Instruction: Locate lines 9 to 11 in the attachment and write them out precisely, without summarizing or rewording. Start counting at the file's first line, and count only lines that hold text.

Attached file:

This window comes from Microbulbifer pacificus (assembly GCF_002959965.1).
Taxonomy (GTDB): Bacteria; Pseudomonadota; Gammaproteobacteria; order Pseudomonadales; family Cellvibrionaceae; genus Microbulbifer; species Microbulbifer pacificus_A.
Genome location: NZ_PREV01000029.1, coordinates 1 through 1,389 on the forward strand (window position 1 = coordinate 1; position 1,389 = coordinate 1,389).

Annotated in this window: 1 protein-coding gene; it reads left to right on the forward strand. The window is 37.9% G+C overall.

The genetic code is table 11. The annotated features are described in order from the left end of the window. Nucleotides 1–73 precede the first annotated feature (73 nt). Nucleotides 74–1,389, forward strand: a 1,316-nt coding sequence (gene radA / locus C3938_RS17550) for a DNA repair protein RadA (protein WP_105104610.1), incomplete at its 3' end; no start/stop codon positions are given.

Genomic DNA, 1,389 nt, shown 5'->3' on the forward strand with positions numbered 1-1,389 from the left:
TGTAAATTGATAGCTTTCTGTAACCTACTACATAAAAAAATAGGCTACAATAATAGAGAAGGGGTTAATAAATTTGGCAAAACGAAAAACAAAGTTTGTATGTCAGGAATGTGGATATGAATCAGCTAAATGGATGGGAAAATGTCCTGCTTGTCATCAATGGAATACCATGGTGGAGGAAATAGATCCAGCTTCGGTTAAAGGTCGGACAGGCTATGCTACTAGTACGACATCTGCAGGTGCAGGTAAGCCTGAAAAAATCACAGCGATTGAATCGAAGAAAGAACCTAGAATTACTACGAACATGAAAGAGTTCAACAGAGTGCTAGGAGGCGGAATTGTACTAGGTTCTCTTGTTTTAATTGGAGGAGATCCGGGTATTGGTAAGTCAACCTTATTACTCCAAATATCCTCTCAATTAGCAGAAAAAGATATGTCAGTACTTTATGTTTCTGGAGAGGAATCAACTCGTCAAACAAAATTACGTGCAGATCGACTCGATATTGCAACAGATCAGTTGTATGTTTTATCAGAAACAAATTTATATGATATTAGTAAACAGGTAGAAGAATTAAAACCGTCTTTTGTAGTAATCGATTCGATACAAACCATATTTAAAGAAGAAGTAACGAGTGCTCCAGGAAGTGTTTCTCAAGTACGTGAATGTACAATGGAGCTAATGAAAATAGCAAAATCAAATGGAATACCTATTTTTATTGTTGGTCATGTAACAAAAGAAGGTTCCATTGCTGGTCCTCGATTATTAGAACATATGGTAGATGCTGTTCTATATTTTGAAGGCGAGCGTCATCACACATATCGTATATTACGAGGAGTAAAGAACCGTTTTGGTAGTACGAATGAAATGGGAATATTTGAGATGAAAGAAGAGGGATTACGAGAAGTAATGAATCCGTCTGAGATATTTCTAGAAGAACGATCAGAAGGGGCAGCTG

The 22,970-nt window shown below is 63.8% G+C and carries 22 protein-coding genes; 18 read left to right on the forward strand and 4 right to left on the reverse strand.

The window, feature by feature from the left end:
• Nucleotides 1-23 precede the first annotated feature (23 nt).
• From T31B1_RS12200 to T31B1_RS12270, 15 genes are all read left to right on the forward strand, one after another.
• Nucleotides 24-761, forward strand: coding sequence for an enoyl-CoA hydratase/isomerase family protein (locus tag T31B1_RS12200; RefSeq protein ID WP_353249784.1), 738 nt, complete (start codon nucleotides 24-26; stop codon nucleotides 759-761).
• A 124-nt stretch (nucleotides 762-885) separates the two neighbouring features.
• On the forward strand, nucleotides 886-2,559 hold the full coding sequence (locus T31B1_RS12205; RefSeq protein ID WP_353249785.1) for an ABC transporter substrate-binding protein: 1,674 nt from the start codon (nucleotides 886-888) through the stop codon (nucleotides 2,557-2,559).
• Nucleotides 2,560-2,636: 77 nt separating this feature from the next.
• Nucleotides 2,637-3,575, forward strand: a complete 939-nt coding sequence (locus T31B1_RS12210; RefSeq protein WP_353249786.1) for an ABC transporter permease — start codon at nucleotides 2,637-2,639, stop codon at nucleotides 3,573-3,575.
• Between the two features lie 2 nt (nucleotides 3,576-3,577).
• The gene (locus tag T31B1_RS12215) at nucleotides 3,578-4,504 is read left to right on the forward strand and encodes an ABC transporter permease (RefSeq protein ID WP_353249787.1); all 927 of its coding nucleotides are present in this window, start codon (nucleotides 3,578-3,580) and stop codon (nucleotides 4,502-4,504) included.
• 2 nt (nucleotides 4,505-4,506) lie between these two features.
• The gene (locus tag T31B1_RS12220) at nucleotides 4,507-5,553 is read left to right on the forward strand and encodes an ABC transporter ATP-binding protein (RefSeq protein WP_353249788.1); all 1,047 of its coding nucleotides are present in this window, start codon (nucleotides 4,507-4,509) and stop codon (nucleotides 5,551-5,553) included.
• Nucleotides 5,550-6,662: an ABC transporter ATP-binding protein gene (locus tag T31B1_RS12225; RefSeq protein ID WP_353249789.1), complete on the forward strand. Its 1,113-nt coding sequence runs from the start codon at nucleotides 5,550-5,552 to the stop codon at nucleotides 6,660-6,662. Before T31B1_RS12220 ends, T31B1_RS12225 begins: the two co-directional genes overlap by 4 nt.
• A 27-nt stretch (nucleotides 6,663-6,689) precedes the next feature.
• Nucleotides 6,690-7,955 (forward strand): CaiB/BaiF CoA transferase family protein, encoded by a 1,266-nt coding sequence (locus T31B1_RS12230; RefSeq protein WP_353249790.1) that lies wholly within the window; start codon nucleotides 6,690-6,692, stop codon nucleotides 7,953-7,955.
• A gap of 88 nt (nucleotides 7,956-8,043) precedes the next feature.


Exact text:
The window, feature by feature from the left end:
• Nucleotides 1-23 precede the first annotated feature (23 nt).
• From T31B1_RS12200 to T31B1_RS12270, 15 genes are all read left to right on the forward strand, one after another.